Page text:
Matrix metalloproteinases: molecular aspects of their roles in tumour invasion and metastasis

Eur J Cancer. 2000 Aug;36(13 Spec No):1621-30. doi: 10.1016/s0959-8049(00)00156-8.


The matrix metalloproteinases (MMPs) are a family of proteolytic enzymes, whose physiological functions include tissue remodelling and embryogenesis. The importance of this group of proteins in the processes of tumour invasion and metastasis is now widely acknowledged, and has led to the search for MMP inhibitors for use as anticancer treatments in a clinical setting. This review aims to bring the reader up-to-date with current research relating to MMPs, with particular emphasis on emerging mechanisms of regulation of these enzymes, and their interaction with cell adhesion molecules. The therapeutic inhibition of MMPs will also be discussed.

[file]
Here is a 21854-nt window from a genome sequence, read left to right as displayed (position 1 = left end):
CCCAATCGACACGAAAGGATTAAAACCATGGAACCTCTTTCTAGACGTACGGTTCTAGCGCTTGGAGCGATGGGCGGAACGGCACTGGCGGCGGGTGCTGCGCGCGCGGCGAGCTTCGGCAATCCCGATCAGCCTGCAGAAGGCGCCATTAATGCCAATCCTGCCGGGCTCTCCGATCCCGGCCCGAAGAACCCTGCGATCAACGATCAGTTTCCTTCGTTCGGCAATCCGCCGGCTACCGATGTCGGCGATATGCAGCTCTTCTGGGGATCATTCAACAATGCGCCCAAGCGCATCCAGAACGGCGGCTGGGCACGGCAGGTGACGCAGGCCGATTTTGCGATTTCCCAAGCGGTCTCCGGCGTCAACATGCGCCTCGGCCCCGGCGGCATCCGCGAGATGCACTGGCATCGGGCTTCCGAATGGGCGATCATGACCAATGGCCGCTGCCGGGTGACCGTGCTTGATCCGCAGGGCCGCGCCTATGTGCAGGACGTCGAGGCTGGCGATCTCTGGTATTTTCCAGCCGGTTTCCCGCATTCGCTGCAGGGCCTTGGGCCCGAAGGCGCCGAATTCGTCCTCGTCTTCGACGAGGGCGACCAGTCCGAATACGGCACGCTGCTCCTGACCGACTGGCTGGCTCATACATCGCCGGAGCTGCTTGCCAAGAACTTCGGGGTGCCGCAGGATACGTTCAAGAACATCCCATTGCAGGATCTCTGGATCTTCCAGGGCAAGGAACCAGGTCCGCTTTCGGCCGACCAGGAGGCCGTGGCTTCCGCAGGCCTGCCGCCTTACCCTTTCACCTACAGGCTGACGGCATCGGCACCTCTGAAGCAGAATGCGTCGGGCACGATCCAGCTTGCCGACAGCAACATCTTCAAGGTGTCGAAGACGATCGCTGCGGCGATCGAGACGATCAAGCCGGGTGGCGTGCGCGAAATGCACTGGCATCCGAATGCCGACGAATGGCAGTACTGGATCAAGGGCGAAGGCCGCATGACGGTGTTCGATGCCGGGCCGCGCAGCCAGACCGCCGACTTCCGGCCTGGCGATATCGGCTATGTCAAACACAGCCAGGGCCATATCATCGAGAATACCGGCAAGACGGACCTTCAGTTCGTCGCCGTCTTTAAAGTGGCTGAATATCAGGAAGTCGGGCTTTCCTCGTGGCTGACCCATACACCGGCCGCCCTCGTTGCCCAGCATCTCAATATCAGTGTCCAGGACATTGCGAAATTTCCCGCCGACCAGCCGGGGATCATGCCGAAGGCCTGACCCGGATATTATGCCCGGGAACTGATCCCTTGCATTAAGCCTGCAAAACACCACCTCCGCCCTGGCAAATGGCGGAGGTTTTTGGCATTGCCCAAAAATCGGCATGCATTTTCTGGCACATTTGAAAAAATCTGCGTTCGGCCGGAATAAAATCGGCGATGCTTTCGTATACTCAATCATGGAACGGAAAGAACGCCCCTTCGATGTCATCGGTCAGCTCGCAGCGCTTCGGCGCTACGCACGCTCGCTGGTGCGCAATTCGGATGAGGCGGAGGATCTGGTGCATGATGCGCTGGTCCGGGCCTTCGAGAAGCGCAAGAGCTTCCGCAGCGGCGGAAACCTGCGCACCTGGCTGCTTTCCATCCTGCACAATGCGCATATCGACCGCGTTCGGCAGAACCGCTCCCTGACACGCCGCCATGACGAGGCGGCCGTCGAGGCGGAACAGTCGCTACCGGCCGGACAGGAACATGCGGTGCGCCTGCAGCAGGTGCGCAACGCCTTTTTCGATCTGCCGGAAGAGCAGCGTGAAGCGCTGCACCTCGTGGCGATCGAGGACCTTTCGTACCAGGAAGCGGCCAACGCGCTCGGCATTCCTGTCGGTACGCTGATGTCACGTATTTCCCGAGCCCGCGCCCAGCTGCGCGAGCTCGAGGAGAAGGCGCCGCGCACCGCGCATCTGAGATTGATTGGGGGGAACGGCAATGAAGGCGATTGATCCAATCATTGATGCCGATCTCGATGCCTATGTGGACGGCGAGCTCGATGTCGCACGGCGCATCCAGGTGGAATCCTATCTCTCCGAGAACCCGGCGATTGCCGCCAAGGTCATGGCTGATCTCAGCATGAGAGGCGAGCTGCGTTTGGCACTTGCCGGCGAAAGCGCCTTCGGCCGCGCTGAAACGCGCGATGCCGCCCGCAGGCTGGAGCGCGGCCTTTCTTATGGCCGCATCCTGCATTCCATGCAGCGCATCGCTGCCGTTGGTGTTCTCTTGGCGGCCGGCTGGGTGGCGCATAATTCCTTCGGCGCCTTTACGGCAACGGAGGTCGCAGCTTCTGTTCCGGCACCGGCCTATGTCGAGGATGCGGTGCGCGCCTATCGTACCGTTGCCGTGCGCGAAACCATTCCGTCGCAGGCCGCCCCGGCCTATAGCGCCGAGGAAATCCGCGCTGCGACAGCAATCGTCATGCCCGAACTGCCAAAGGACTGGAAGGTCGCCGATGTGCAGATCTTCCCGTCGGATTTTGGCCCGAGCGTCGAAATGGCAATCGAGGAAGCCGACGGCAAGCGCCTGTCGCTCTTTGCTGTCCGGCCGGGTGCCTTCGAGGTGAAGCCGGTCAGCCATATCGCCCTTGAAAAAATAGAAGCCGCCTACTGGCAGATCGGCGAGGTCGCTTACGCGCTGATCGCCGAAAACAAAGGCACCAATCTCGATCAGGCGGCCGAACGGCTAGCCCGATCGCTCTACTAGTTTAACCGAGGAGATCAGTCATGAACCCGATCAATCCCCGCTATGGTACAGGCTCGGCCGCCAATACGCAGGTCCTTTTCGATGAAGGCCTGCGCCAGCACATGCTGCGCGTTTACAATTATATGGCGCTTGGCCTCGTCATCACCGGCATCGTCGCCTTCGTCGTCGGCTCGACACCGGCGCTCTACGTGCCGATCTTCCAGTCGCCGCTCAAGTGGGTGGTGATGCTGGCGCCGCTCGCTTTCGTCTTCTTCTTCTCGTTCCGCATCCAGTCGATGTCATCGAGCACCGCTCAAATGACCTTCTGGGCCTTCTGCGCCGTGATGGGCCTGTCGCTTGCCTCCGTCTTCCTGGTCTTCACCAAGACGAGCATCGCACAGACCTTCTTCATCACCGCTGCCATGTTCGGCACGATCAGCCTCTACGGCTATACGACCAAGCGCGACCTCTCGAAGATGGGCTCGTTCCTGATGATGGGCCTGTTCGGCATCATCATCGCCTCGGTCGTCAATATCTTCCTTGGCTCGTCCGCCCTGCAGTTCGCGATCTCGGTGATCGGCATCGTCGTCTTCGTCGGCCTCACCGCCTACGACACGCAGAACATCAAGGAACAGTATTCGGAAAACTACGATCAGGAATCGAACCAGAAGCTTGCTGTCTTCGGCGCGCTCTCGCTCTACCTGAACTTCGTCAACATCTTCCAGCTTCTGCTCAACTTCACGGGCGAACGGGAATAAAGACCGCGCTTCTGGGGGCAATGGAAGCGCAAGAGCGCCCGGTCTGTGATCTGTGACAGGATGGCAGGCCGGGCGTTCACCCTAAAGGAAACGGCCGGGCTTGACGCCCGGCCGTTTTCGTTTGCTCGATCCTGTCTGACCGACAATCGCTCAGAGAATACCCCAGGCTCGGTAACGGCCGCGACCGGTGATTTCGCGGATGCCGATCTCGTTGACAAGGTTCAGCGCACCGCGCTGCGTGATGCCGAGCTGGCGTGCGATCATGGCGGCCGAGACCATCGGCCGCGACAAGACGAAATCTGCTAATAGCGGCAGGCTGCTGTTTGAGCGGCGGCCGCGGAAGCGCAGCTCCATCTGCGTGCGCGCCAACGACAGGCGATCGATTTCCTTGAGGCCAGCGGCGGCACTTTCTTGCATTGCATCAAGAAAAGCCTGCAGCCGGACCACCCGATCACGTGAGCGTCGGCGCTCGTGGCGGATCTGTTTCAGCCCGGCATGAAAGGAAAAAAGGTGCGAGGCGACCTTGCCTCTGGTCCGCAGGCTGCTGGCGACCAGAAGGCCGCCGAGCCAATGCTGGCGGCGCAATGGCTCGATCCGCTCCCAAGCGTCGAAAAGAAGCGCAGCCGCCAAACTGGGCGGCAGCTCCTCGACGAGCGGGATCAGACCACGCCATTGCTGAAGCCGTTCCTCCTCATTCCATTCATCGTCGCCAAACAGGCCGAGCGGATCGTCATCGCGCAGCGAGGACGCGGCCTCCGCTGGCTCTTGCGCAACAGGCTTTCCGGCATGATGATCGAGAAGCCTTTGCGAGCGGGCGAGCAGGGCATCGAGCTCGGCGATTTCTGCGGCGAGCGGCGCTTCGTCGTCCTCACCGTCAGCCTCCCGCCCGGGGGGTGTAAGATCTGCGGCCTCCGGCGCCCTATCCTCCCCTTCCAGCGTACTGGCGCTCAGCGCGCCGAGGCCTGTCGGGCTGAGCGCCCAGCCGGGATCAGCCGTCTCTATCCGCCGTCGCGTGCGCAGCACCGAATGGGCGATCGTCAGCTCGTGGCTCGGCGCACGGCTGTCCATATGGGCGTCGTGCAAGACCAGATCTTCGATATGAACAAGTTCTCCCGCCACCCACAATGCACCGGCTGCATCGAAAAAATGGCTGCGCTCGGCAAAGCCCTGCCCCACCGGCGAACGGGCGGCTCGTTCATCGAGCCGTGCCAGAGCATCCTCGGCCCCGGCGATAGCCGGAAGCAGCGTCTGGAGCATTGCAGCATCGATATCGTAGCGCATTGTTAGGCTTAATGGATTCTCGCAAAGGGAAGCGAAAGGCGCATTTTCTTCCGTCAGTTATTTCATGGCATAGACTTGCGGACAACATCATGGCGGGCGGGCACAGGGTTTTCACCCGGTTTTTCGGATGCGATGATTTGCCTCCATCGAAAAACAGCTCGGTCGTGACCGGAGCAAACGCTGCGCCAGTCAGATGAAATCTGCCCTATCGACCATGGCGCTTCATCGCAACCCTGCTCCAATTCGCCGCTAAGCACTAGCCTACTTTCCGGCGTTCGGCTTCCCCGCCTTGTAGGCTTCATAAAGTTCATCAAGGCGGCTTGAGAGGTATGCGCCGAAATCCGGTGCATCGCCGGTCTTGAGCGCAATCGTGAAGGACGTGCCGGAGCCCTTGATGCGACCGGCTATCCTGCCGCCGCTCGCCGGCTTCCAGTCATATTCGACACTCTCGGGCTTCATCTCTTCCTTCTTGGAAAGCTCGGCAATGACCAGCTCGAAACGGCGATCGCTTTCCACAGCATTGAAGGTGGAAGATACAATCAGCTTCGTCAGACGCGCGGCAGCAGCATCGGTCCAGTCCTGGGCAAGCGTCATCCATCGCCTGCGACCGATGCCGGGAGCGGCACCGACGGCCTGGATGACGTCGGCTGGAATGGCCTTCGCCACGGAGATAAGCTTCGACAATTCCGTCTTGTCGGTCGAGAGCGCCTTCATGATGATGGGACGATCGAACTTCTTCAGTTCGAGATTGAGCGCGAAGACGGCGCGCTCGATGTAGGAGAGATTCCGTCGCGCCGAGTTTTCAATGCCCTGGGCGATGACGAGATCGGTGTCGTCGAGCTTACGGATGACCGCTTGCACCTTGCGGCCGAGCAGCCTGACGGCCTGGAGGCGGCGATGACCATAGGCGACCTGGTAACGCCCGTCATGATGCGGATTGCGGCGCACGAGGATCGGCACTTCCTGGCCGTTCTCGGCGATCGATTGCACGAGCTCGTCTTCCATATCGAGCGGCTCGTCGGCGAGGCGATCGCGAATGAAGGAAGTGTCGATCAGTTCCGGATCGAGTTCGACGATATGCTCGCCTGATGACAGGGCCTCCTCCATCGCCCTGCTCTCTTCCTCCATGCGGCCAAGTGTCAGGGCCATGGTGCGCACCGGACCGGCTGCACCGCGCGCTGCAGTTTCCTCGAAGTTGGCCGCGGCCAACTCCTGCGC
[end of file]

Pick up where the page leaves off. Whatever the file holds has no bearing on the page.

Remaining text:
Publication types

  • Research Support, Non-U.S. Gov't
  • Review

MeSH terms

  • Cadherins / physiology
  • Cell Adhesion Molecules / physiology
  • Humans
  • Integrins / physiology
  • Matrix Metalloproteinase Inhibitors
  • Matrix Metalloproteinases / genetics
  • Matrix Metalloproteinases / physiology*
  • Neoplasm Invasiveness / physiopathology*
  • Neoplasm Invasiveness / prevention & control
  • Neoplasm Metastasis / physiopathology*
  • Neoplasm Proteins / antagonists & inhibitors
  • Neoplasm Proteins / genetics
  • Neoplasm Proteins / physiology*
  • Transcription, Genetic


  • Cadherins
  • Cell Adhesion Molecules
  • Integrins
  • Matrix Metalloproteinase Inhibitors
  • Neoplasm Proteins
  • Matrix Metalloproteinases